Jason Bermas reports on an interesting story involving an Artificial Intelligence system that Facebook is experimenting with.The report is called “Deal or No Deal? End-to-End Learning for Negotiation Dialogues”.

Jason describes some of what’s going on with the report…

The test is an experiment where various AI are tasked with trying to get the maximum number of “virtual items” in a negotiation.  The initial conditions were created by humans playing a game to collect some values for these virtual items and to provide the AI with a negotiation language.

They then built an AI, to use these values and use the human conversations as a baseline.  The AI then ran against other AI’s and they were surprised when the AI began to develop its own language within the human language,  which we couldn’t understand.

The initial conditions were created by humans playing a game to collect some values for these virtual items and to provide the AI with a negotiation language.  They then built an AI, to use these values and use the human conversations as a baseline.

They then built an AI, to use these values and the human conversations as a baseline.  The AI then ran against other AI’s and they were surprised when the AI began to develop its own language within the human language,  which we couldn’t understand.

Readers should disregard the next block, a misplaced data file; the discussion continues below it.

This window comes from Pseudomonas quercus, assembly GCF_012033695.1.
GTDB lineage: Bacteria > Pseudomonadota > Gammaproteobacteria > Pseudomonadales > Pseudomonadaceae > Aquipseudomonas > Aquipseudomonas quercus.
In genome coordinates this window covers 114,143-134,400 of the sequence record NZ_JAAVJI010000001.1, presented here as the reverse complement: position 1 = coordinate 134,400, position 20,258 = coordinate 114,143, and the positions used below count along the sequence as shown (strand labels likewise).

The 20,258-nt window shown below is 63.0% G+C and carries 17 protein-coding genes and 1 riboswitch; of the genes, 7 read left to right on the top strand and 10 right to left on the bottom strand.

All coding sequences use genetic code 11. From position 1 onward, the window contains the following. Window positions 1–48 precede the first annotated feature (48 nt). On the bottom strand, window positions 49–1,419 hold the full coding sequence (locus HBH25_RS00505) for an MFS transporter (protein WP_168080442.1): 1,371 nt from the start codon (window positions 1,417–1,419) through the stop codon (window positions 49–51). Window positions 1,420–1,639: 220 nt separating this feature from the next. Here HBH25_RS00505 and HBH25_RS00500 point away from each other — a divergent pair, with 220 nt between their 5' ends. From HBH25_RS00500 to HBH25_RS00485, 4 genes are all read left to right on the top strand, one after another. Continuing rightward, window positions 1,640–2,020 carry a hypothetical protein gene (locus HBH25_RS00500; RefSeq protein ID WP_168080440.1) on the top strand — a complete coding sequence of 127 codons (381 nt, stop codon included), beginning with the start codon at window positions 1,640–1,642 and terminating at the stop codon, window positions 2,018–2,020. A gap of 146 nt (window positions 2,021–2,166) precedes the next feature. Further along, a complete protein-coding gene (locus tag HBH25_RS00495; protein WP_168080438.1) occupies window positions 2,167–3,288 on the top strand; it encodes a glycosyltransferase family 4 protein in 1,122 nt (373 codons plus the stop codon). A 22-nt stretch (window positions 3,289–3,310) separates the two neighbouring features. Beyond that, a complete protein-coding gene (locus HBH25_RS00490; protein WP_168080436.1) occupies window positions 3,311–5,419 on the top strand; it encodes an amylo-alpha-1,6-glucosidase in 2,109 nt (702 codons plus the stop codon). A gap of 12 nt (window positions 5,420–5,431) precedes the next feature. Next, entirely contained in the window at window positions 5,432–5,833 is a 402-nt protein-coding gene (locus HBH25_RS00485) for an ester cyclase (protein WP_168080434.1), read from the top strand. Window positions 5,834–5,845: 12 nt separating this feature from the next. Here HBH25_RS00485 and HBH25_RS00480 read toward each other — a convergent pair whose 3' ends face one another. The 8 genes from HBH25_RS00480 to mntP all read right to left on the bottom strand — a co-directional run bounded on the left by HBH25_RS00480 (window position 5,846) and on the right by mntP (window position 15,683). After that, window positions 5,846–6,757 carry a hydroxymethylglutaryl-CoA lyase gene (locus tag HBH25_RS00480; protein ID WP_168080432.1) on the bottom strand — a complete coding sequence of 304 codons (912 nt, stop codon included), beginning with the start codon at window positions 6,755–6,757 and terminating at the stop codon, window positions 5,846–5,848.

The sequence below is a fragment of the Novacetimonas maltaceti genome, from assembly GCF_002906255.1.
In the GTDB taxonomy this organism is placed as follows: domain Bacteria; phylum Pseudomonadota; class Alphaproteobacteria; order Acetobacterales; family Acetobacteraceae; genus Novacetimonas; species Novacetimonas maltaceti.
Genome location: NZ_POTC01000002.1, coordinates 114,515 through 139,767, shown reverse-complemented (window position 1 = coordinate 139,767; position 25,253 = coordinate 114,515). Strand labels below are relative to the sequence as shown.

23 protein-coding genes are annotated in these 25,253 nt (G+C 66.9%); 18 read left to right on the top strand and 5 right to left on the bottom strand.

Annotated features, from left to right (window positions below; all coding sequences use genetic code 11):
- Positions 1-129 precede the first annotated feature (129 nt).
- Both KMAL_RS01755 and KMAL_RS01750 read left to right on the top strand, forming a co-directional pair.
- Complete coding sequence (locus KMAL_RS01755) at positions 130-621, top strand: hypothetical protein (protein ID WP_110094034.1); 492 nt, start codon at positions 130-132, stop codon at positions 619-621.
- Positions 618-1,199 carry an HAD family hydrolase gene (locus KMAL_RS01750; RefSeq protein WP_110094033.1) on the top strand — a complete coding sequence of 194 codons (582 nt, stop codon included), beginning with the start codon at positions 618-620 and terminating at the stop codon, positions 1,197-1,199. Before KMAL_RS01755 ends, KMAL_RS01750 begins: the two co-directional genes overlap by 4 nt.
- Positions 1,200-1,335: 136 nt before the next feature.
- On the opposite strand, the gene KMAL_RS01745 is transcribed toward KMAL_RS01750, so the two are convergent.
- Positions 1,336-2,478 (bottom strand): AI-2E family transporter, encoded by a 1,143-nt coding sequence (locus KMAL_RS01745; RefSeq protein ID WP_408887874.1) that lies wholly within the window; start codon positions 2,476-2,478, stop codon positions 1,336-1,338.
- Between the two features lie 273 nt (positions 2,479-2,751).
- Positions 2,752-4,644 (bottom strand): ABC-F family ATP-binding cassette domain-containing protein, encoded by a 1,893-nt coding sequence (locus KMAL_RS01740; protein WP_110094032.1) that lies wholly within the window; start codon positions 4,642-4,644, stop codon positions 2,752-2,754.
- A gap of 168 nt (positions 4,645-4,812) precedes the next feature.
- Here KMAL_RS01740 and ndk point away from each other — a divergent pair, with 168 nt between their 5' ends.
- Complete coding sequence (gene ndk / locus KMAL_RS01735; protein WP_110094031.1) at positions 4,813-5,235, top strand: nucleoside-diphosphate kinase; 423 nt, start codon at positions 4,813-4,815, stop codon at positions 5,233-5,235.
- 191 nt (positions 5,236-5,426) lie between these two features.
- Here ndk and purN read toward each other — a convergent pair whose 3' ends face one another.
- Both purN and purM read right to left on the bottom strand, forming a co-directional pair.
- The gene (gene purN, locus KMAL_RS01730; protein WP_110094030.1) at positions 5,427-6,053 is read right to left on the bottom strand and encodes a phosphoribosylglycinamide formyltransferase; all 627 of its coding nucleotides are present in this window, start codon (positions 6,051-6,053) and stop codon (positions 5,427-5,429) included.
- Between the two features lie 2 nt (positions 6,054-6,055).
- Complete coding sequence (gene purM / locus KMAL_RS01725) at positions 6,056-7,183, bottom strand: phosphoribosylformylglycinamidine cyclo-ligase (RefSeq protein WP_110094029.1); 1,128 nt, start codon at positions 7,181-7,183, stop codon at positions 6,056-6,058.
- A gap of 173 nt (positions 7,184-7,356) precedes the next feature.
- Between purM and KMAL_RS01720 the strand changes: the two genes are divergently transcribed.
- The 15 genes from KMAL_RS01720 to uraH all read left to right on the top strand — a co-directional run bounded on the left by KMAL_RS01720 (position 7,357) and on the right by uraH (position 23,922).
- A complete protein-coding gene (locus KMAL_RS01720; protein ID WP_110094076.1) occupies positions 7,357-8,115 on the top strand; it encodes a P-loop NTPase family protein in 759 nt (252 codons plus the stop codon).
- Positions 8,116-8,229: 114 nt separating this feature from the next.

One of the potentially scary things about this is the fact that the AI models learned to be deceptive as a negotiation tactic.  They stated in the report “We find evidence of sophisticated negotiation strategies… we find instances of the model feigning interest in a valueless issue, so that it can later ‘compromise’ by conceding.”

They point out that deceit is a difficult skill, that requires understanding of the other computers or persons beliefs.

Jason says, “So artificial intelligence can become deceitful, very quickly and very efficiently.”  Another example from the report is where they discuss how the AI’s new language may actually represent an efficiency improvement for it.

Later on in the experiment they actually tried doing AI to human competitions where the people were not told they were competing against an AI.  Most humans were unable to tell they were interacting with a machine.

In some cases the machines refused to compromise, resulting in no deal, this demonstrates how AI may be unwilling to negotiate, several times the human players walked away with no deal.

Jason thinks it’s very important to keep an eye on these projects as artificial intelligence is only going to get more and more pervasive in our society.  We should know what we’re dealing with.

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